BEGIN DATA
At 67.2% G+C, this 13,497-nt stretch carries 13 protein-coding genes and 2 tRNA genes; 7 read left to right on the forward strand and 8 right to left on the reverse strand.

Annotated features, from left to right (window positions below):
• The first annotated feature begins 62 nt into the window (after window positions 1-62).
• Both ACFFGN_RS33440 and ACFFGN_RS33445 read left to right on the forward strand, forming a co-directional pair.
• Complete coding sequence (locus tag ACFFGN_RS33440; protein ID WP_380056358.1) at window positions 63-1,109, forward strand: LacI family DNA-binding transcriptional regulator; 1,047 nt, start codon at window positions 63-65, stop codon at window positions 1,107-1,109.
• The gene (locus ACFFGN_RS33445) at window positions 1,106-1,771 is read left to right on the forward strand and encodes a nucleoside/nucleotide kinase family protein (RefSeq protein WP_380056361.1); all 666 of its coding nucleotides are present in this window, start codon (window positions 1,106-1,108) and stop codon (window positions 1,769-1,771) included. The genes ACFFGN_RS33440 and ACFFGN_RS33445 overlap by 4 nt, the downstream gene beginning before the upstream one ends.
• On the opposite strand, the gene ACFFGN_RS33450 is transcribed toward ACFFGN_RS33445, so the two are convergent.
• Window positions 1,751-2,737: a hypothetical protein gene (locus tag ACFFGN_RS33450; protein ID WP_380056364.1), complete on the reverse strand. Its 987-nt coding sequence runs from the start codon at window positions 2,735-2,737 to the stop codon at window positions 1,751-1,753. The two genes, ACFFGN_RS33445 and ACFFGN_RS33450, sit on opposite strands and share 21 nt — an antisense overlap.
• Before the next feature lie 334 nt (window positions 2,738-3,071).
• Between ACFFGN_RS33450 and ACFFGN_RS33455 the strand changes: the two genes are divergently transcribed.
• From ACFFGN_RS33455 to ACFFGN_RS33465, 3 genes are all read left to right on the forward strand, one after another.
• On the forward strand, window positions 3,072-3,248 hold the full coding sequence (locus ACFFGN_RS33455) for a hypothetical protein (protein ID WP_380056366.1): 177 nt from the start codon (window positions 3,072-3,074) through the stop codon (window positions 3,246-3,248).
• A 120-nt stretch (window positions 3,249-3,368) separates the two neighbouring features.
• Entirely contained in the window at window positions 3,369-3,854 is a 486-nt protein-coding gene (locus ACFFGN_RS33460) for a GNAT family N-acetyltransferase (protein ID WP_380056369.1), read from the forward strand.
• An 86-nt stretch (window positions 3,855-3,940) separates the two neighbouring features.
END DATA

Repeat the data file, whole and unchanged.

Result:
At 67.2% G+C, this 13,497-nt stretch carries 13 protein-coding genes and 2 tRNA genes; 7 read left to right on the forward strand and 8 right to left on the reverse strand.

Annotated features, from left to right (window positions below):
• The first annotated feature begins 62 nt into the window (after window positions 1-62).
• Both ACFFGN_RS33440 and ACFFGN_RS33445 read left to right on the forward strand, forming a co-directional pair.
• Complete coding sequence (locus tag ACFFGN_RS33440; protein ID WP_380056358.1) at window positions 63-1,109, forward strand: LacI family DNA-binding transcriptional regulator; 1,047 nt, start codon at window positions 63-65, stop codon at window positions 1,107-1,109.
• The gene (locus ACFFGN_RS33445) at window positions 1,106-1,771 is read left to right on the forward strand and encodes a nucleoside/nucleotide kinase family protein (RefSeq protein WP_380056361.1); all 666 of its coding nucleotides are present in this window, start codon (window positions 1,106-1,108) and stop codon (window positions 1,769-1,771) included. The genes ACFFGN_RS33440 and ACFFGN_RS33445 overlap by 4 nt, the downstream gene beginning before the upstream one ends.
• On the opposite strand, the gene ACFFGN_RS33450 is transcribed toward ACFFGN_RS33445, so the two are convergent.
• Window positions 1,751-2,737: a hypothetical protein gene (locus tag ACFFGN_RS33450; protein ID WP_380056364.1), complete on the reverse strand. Its 987-nt coding sequence runs from the start codon at window positions 2,735-2,737 to the stop codon at window positions 1,751-1,753. The two genes, ACFFGN_RS33445 and ACFFGN_RS33450, sit on opposite strands and share 21 nt — an antisense overlap.
• Before the next feature lie 334 nt (window positions 2,738-3,071).
• Between ACFFGN_RS33450 and ACFFGN_RS33455 the strand changes: the two genes are divergently transcribed.
• From ACFFGN_RS33455 to ACFFGN_RS33465, 3 genes are all read left to right on the forward strand, one after another.
• On the forward strand, window positions 3,072-3,248 hold the full coding sequence (locus ACFFGN_RS33455) for a hypothetical protein (protein ID WP_380056366.1): 177 nt from the start codon (window positions 3,072-3,074) through the stop codon (window positions 3,246-3,248).
• A 120-nt stretch (window positions 3,249-3,368) separates the two neighbouring features.
• Entirely contained in the window at window positions 3,369-3,854 is a 486-nt protein-coding gene (locus ACFFGN_RS33460) for a GNAT family N-acetyltransferase (protein ID WP_380056369.1), read from the forward strand.
• An 86-nt stretch (window positions 3,855-3,940) separates the two neighbouring features.